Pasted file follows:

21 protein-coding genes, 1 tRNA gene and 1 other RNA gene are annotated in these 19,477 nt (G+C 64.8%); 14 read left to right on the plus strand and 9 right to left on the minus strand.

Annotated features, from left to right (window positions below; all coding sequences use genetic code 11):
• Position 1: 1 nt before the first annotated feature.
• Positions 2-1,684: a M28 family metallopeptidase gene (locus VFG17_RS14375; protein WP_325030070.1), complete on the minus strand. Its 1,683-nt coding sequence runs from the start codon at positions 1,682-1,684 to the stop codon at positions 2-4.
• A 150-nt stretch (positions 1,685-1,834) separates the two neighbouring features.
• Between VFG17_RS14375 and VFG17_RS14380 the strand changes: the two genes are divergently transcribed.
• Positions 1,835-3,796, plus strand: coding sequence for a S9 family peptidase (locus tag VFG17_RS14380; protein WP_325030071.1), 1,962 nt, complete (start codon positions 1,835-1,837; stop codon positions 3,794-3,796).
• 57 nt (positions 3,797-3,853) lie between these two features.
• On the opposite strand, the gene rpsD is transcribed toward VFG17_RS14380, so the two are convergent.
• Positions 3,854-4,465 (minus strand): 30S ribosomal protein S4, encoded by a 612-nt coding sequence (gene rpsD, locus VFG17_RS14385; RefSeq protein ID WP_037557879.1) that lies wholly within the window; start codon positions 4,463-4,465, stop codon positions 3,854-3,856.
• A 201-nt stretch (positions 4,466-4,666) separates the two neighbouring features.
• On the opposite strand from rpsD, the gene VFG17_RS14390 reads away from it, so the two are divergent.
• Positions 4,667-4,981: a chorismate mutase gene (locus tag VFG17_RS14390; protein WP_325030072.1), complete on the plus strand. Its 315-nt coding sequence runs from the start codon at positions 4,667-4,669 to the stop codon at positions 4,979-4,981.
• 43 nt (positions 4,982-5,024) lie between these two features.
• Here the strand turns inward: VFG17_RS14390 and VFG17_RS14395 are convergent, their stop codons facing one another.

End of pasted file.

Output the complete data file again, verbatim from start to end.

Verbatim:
21 protein-coding genes, 1 tRNA gene and 1 other RNA gene are annotated in these 19,477 nt (G+C 64.8%); 14 read left to right on the plus strand and 9 right to left on the minus strand.

Annotated features, from left to right (window positions below; all coding sequences use genetic code 11):
• Position 1: 1 nt before the first annotated feature.
• Positions 2-1,684: a M28 family metallopeptidase gene (locus VFG17_RS14375; protein WP_325030070.1), complete on the minus strand. Its 1,683-nt coding sequence runs from the start codon at positions 1,682-1,684 to the stop codon at positions 2-4.
• A 150-nt stretch (positions 1,685-1,834) separates the two neighbouring features.
• Between VFG17_RS14375 and VFG17_RS14380 the strand changes: the two genes are divergently transcribed.
• Positions 1,835-3,796, plus strand: coding sequence for a S9 family peptidase (locus tag VFG17_RS14380; protein WP_325030071.1), 1,962 nt, complete (start codon positions 1,835-1,837; stop codon positions 3,794-3,796).
• 57 nt (positions 3,797-3,853) lie between these two features.
• On the opposite strand, the gene rpsD is transcribed toward VFG17_RS14380, so the two are convergent.
• Positions 3,854-4,465 (minus strand): 30S ribosomal protein S4, encoded by a 612-nt coding sequence (gene rpsD, locus VFG17_RS14385; RefSeq protein ID WP_037557879.1) that lies wholly within the window; start codon positions 4,463-4,465, stop codon positions 3,854-3,856.
• A 201-nt stretch (positions 4,466-4,666) separates the two neighbouring features.
• On the opposite strand from rpsD, the gene VFG17_RS14390 reads away from it, so the two are divergent.
• Positions 4,667-4,981: a chorismate mutase gene (locus tag VFG17_RS14390; protein WP_325030072.1), complete on the plus strand. Its 315-nt coding sequence runs from the start codon at positions 4,667-4,669 to the stop codon at positions 4,979-4,981.
• 43 nt (positions 4,982-5,024) lie between these two features.
• Here the strand turns inward: VFG17_RS14390 and VFG17_RS14395 are convergent, their stop codons facing one another.